By Keith Capstick
This year’s Ryerson Students’ Union (RSU) executives started September off with a bang. But back in May when they were transitioning into their new jobs, they were plagued by a communication disconnect that they are still working to make up for.
The RSU by-laws say that each outgoing vice-president or president has an obligation to “train and advise” the incoming executive for their position, an obligation that both Andrea Bartlett, this year’s president, and Cormac McGee, this year’s VP education, do not feel was met by their predecessors.
“I had a one-hour coffee meeting in Oakham Cafe and the only other transition I got was a one-page document … I did request in April that we start being included in things and was given a hard no,” said Bartlett. “I definitely don’t feel like we got adequate training whatsoever.”
McGee told The Eyeopener that he was told by Jesse Root, the outgoing VP education, that his transition “would not be prioritized,” and had no meeting with Root before taking office.
He said that when he first entered office in May, all of the emails in his inbox, which are the property of Ryerson undergraduate students, had been deleted and after repeated attempts were unrecoverable.
“When I opened the VP education email there were no emails at all,” said McGee.
But Root felt like deleting the emails was essential to preserving the work that he and his team had worked on: specifically the “Freeze the Fees” campaign that he spearheaded — where he petitioned the school with an alternative budget that would allow them to freeze tuition.
“Yes I did [delete the emails] … as you know Cormac spent a significant amount of time and energy organizing against the work of the RSU and specifically me as the VP education through his involvement in Rise for Ryerson,” Root said in an email. “I did not want to jeopardize the work of the campaign on campus by giving him information about how we organized the campaign. I did however pass information about the Freeze the Fees campaign onto organizers on campus.”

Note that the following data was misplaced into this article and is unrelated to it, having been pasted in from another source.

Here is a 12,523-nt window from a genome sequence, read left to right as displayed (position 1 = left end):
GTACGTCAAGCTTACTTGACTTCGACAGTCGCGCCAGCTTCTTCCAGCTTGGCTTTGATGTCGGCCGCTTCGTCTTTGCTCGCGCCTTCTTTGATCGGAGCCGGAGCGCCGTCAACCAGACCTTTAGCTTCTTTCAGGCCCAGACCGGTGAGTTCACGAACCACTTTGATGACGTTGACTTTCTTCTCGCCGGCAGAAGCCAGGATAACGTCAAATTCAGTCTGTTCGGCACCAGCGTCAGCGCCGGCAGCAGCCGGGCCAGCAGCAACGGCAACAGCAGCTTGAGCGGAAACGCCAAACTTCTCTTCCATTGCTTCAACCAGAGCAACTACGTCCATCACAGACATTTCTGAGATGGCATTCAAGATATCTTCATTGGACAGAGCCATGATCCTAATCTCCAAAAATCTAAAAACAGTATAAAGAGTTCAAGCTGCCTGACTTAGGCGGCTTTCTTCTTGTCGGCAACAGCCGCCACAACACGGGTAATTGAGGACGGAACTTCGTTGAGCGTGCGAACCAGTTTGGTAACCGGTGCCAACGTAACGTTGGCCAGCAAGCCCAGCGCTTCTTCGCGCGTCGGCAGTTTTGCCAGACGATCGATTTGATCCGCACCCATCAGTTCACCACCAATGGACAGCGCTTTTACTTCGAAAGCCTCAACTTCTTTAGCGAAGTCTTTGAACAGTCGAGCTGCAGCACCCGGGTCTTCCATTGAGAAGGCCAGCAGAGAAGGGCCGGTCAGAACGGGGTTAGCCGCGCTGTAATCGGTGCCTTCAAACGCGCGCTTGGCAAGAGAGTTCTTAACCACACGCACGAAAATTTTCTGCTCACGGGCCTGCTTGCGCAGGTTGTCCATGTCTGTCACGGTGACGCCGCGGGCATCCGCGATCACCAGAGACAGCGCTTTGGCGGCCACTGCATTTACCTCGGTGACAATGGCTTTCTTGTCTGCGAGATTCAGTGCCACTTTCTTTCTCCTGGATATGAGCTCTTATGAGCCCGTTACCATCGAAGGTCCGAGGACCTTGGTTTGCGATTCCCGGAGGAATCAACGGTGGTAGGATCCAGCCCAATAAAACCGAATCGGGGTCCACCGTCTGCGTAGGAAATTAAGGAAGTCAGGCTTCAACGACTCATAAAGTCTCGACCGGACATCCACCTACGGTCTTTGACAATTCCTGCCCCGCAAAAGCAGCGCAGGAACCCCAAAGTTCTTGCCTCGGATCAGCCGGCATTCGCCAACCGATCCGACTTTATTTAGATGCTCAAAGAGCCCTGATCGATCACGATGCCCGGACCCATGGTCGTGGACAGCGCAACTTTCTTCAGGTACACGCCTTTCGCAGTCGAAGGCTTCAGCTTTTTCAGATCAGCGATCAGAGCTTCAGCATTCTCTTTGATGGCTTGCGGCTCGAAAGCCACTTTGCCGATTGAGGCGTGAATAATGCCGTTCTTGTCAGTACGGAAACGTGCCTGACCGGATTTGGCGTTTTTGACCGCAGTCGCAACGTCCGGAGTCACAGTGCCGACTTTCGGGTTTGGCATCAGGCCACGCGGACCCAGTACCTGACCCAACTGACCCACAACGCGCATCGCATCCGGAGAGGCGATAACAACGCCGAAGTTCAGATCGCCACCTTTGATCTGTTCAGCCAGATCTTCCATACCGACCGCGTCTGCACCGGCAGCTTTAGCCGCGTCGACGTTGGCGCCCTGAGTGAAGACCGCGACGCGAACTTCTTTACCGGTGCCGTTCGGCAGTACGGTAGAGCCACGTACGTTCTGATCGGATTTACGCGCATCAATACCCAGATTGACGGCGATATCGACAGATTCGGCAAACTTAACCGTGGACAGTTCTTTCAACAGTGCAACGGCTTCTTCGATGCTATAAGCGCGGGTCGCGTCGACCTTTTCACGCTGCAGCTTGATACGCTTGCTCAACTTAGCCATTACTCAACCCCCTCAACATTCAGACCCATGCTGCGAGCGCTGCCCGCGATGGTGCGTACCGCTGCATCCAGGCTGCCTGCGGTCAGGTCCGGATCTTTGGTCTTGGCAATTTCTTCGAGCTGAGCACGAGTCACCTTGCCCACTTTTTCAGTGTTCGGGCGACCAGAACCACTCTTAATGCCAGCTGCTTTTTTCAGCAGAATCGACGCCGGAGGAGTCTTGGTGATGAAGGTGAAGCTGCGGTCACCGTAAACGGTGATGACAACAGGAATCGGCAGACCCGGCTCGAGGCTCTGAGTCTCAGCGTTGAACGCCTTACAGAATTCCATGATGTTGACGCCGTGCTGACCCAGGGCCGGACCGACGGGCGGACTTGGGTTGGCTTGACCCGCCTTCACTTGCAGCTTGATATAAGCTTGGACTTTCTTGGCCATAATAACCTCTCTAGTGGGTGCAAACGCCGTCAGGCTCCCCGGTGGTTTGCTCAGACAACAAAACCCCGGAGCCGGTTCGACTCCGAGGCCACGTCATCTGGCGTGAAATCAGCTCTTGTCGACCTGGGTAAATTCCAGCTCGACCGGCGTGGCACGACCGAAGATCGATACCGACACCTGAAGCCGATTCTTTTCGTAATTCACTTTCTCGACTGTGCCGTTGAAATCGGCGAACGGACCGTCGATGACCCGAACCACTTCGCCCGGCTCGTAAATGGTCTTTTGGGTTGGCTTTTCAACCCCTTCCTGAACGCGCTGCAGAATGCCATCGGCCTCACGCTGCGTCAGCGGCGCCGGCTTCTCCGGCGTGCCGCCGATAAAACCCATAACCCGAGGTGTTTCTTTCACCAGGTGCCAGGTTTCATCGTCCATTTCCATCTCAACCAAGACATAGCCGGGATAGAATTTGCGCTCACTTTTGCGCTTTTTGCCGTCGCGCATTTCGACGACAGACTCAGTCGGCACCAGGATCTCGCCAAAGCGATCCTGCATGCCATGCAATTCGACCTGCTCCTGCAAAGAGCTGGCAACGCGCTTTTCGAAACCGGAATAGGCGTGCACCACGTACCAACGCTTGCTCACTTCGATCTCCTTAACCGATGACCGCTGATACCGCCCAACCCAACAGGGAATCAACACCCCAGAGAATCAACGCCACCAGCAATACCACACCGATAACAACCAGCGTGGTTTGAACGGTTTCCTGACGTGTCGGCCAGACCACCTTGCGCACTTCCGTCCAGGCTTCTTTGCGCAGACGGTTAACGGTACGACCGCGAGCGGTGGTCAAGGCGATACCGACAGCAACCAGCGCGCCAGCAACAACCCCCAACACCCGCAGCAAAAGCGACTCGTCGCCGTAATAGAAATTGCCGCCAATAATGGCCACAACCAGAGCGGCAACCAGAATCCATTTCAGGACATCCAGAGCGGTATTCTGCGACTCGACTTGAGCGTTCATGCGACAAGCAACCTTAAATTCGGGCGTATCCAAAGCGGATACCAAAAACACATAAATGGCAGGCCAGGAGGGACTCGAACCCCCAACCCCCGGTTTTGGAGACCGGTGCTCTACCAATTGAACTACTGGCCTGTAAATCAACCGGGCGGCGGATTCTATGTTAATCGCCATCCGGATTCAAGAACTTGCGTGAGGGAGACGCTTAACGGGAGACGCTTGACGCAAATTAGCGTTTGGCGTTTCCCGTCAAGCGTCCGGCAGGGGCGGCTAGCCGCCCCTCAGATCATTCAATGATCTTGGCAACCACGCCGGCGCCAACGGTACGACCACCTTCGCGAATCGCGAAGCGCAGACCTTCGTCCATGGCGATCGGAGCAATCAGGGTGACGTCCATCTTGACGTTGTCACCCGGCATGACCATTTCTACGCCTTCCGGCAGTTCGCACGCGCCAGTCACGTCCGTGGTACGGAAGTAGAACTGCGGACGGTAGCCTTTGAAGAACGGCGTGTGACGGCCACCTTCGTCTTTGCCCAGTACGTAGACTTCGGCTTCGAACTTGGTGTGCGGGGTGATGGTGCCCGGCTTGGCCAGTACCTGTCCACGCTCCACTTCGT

Bartlett told The Eyeopener that after having her staff take a look at last year’s financial records, she found this year’s government was left with less money to spend.
“I was recently advised, given our financial audit for the 2014-15 year is almost complete, that we will likely be starting the year off in an approximate $100,000 deficit,” wrote Bartlett in an email.
Upon entering office in May, Bartlett said that there were numerous contracts for various RSU programs already signed for the fall semester without her consultation, and that when she reached out to find the quotes from vendors or information about how the deals took place, she was unable to find any information. A specific example of this was the agendas the RSU gives out during orientation every year.
“The agenda contract was probably one of the most frustrating ones because that was signed with no consultation of the executive and I was able to make one phone call and find a quote for $10,000 less for the exact same specifications,” said Bartlett. “My biggest frustration was having all of these contracts signed with no consultations or meeting minutes to prove that they were approved by the previous board.”
But, because the contracts were already signed, the RSU would not be recovering that money.
Root maintains that he and his staff resourced the RSU executive director of communication and outreach from last year, Gilary Massa, and Corey Scott, the RSU equity and campaigns organizer, to help with the transitions, and that he believes this was enough to transition the new slate accordingly.
Bartlett went on to explain that when she leaves office in May, she’ll be transitioning the next president much differently.
“Being brought in earlier [is important]. The only thing that it hurts is ourselves, maybe getting access to files and information right away. There are certain things like understanding the structure, the process and the people that can be done a month in advance.”